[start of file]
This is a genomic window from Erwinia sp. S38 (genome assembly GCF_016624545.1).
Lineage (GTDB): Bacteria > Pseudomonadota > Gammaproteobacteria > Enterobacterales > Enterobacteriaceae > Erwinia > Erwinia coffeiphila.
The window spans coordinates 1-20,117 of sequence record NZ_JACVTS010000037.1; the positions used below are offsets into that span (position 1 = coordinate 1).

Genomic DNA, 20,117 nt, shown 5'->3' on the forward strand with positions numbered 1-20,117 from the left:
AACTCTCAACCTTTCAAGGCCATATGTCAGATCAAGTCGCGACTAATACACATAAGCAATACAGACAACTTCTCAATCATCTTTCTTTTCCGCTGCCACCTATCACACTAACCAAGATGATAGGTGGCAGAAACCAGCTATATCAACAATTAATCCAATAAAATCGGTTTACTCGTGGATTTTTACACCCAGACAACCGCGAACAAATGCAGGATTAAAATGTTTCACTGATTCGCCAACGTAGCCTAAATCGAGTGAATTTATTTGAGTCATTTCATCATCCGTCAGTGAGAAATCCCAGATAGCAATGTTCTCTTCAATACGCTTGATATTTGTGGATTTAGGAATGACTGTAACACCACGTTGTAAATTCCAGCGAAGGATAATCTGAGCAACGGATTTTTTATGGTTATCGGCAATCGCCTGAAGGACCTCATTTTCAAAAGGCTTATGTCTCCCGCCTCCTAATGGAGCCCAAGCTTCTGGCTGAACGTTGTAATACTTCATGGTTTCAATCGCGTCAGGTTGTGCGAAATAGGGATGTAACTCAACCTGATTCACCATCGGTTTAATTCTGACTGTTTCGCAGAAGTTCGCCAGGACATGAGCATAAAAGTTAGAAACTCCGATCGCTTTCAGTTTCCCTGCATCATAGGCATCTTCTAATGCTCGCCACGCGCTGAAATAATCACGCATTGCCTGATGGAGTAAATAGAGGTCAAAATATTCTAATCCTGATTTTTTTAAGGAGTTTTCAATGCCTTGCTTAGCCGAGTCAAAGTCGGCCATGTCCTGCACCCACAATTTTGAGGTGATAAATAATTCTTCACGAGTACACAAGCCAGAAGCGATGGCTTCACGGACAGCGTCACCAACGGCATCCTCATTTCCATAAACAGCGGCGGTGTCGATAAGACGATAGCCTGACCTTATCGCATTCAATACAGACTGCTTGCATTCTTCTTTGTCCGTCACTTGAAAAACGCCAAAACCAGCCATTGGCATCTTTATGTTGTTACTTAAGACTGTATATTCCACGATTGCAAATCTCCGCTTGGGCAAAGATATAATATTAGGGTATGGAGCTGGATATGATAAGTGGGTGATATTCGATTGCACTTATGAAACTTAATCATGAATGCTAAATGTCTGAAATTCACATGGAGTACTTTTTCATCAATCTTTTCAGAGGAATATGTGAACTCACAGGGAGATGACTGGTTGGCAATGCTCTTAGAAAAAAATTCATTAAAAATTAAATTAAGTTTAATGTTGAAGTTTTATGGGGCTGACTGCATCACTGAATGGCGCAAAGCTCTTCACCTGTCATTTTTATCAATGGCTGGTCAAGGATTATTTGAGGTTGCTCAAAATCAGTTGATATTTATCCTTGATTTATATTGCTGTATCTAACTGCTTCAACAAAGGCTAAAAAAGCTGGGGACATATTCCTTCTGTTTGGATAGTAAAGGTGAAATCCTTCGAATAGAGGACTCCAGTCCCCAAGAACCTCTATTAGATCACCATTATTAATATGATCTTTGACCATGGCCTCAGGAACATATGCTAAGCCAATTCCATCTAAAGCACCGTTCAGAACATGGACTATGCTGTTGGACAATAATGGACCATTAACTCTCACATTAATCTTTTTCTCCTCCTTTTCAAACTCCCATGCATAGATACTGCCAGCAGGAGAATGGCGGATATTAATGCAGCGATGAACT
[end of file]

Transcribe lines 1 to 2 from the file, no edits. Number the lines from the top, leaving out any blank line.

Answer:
This is a genomic window from Erwinia sp. S38 (genome assembly GCF_016624545.1).
Lineage (GTDB): Bacteria > Pseudomonadota > Gammaproteobacteria > Enterobacterales > Enterobacteriaceae > Erwinia > Erwinia coffeiphila.